Plot v. Character

13 Nov

or How to Infuse Your Fiction with Better Characters and Imagery in Mere Minutes

The paradoxical wooden character tries to at least be sad about being wooden.

Added to my growing pile of rejection letters is the following from On Spec Magazine, a science fiction magazine based in Edmonton, Alberta.

Thanks for sending us your story. After a close reading, we have determined that it will not be a good fit for On Spec. There are many reasons why stories get rejected. We look for the most effective combination of plot, characters, emotion and originality. Some stories have one or two of these traits, but only a few have all of them. And sometimes, the story just doesn’t suit our own particular editorial style.  While there is some interesting history here, the SF element is slim. Not for us.

Keep working on your stories, and do send this one to another magazine. We can’t use it, but someone else might.  If you haven’t yet read a copy of On Spec, now might be the time to check it out. It could help to give you a better idea of the type of work we are most likely to buy. Keep in mind that we publish only 5% of the 1,000+ manuscripts we receive each year. You can find out how to order a sample print or digital copy of On Spec by visiting our website.

The Editors

Although this is essentially a form letter, there is some good info buried in there.  Specifically, the letter says that good stories need to combine plot, emotions, and so on.  How boring, you say.  Everyone knows that.  Well, you might be surprised how many people, even good well-published authors, focus exclusively on one aspect of a story and ignore the others.  Stories are comprised of equal parts plot and imagery/emotion/character-based content.  I’ve lost count of how many times I’ve seen a writer who is good at plot, but isn’t terribly apt at creating a real world filled with tangible characters and images.  Popular authors who fit into this category are Michael Crichton, J.K. Rowling, Suzanne Collins, Stephenie Meyer… I dunno… George Lucas…  Most writers seem to fit into this description even though they try to innervate their writing with more thorough scenes and characters.  Popular writers who seem to focus more on emoting than plotting are folks like Miriam Toews and Margaret Atwood.  Very few have a knack for both.  One might be Khaled Hosseini.

The best thing you can do to instill a sense of reality into your writing is to be observant.  Don’t wall yourself off into your cocoon of keyboards and glowing monitors.  Sit at a cafe and watch how people act and talk.  Take note of the timing of events on street corners.  Ride buses.  Go to libraries or shops.  Think about colours, textures, temperatures, sounds, smells, and shapes or objects and how they might appear to another person.  See if you can describe the call of birds or the way alpine winds rush through trees.  Try to place yourself in the spot of the character and describing their surroundings, the feeling and appearance of everything.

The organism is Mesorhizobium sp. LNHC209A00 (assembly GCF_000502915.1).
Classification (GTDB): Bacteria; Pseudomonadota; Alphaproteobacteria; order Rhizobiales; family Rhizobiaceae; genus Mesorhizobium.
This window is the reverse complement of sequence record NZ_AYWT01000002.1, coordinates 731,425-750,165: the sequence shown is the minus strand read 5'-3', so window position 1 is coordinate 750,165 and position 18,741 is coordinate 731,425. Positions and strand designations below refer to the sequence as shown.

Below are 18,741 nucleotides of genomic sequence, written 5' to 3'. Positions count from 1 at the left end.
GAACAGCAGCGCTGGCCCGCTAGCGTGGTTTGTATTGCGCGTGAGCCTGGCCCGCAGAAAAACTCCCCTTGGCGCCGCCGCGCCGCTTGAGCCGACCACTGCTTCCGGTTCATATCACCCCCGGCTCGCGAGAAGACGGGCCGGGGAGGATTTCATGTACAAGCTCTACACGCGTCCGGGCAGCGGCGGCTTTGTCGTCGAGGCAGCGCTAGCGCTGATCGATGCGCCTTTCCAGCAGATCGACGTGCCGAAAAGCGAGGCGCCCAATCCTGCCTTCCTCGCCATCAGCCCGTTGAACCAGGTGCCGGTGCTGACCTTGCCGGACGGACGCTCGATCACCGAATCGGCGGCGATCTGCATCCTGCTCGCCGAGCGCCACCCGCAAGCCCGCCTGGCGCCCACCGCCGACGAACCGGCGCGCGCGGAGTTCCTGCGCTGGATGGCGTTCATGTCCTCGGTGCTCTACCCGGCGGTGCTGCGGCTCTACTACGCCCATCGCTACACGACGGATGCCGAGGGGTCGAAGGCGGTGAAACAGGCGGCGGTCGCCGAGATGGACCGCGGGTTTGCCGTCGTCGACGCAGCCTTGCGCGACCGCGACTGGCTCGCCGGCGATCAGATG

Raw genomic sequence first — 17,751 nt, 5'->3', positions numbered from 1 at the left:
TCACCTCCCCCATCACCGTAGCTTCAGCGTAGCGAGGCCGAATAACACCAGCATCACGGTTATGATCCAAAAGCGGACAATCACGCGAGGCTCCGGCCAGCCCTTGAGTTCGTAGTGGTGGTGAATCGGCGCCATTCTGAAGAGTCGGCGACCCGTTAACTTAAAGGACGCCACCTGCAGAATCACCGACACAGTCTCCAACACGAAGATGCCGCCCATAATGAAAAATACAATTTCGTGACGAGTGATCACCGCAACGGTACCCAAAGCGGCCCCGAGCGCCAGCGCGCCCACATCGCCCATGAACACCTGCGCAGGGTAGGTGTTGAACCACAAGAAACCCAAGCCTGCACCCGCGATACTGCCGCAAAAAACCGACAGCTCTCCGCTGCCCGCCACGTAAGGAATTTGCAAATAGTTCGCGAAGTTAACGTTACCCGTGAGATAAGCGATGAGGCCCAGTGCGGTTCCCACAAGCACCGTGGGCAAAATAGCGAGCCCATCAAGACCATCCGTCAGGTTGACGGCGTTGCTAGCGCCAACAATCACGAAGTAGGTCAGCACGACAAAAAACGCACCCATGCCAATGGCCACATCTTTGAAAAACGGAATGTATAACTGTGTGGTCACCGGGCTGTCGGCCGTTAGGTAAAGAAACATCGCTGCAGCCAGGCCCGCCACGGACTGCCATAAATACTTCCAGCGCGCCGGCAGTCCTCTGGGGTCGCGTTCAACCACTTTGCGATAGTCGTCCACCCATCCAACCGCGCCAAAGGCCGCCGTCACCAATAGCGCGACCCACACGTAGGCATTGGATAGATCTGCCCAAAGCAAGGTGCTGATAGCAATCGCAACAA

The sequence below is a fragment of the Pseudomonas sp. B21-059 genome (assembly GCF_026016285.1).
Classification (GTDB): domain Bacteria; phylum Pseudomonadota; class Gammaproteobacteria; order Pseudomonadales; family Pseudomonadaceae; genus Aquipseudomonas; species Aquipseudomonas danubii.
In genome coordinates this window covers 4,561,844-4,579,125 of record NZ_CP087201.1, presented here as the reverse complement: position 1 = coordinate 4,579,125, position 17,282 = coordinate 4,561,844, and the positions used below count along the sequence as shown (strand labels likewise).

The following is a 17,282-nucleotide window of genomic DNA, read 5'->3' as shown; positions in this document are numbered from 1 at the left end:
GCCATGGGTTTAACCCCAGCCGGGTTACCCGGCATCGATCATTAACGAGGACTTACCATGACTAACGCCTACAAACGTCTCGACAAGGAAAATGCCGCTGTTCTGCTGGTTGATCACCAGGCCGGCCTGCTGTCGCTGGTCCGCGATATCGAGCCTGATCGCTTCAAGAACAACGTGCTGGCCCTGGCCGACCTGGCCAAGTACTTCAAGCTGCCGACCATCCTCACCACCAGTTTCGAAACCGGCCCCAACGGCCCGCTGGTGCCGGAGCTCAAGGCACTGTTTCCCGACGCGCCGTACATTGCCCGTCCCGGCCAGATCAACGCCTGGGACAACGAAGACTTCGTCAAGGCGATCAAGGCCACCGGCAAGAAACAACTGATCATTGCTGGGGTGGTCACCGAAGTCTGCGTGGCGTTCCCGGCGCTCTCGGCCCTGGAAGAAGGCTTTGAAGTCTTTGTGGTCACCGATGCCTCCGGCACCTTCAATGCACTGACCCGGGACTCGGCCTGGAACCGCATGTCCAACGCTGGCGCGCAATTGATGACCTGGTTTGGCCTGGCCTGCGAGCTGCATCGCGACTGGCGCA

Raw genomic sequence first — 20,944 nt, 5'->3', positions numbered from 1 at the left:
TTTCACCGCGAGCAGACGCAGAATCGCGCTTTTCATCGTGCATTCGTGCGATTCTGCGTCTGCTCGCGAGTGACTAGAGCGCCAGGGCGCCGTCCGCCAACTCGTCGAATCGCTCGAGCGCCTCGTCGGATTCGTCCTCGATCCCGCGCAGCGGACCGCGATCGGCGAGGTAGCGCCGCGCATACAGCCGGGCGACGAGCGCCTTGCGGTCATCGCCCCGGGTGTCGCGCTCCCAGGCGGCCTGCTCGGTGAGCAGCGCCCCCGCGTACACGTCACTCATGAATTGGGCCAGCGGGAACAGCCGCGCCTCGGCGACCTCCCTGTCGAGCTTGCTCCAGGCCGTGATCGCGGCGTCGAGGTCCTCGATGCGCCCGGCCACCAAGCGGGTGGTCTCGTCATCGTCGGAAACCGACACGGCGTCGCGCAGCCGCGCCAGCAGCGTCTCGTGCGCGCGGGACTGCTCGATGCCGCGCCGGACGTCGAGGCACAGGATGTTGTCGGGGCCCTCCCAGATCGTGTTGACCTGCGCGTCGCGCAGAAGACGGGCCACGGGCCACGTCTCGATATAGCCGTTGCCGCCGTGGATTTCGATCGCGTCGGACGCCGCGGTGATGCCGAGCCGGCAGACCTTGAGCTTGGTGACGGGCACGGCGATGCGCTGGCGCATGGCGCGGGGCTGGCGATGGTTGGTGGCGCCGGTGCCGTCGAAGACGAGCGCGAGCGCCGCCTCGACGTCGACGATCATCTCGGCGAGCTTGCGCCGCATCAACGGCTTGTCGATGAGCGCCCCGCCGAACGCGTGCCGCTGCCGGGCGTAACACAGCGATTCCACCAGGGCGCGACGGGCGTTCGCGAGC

Are you characters too wooden?  Here is a quick way I’ve devised to turn your Pinocchio character into a whole person.  For each of your characters, place them on the following spectrums:

  • Traditional: range from being mostly conventional to being mostly unorthodox
  • Political orientation: range from communist to socialist to social democrat to liberal to more conservative to totalitarian
  • Religion: range from none (needing empirical evidence) to finding some things unexplainable to believing in magic, fate, afterlife, and god(s)
  • Sexual identity: range from secure to openly curious to unconfident to denial
  • Ability to discuss sex
  • Intelligence
  • Ability to see patterns: range from seeing patterns everywhere to seeing no patterns at all (chaos)
  • Common sense: ranges from finding many everyday tasks easy or obvious to finding tasks generally complex
  • Intuition: can sense unspoken or invisible qualities of a situation, can pick up on some hidden things like others’ emotions, or unable to understand unuttered things
  • Creativity: actively invents new things based on original ideas, likes to look at things in new ways, or doesn’t care to invent or imagine
  • Art: can interpret many works of creativity, can understand some art, can’t fathom most art beyond face value
  • Musical tastes/food tastes/ interest in books
  • Friendliness: range from very friendly to generally defensive
  • Extroversion: is happy talking to anyone, comfortable around friends, has few friends, entirely introverted
  • Assertiveness: ranges from very assertive to never assertive
  • Willingness to assert/help the rights of others
  • Temperament
  • Ability to deceive: capable of breaking laws
  • Judgmental
  • Complaining
  • Worrying
  • Sense of duty

There are likely other metrics you can think of, and don’t forget that people usually carry with them influences from others they’ve known in the past.  They end up with all kinds of weird sayings and mannerisms.  You can make your characters all sorts of combinations of these traits, not to mention all the myriad of physical characteristics and health maladies.  Remember that people’s minds are often riddled with complexities and perplexities, or denial.  Also, one character’s turmoil is small potatoes to another character who has a worse life, or what one person views as another’s good fortunes may not seem as such to the person experiencing the “fortunes.”  Life is made up of warts and thorns, pitfalls and dead-ends, and not by the airbrushed anorexic airheads you see in all the movies and TV shows these days.

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Posted by on November 13, 2012 in Rejections, Revisions, Writing


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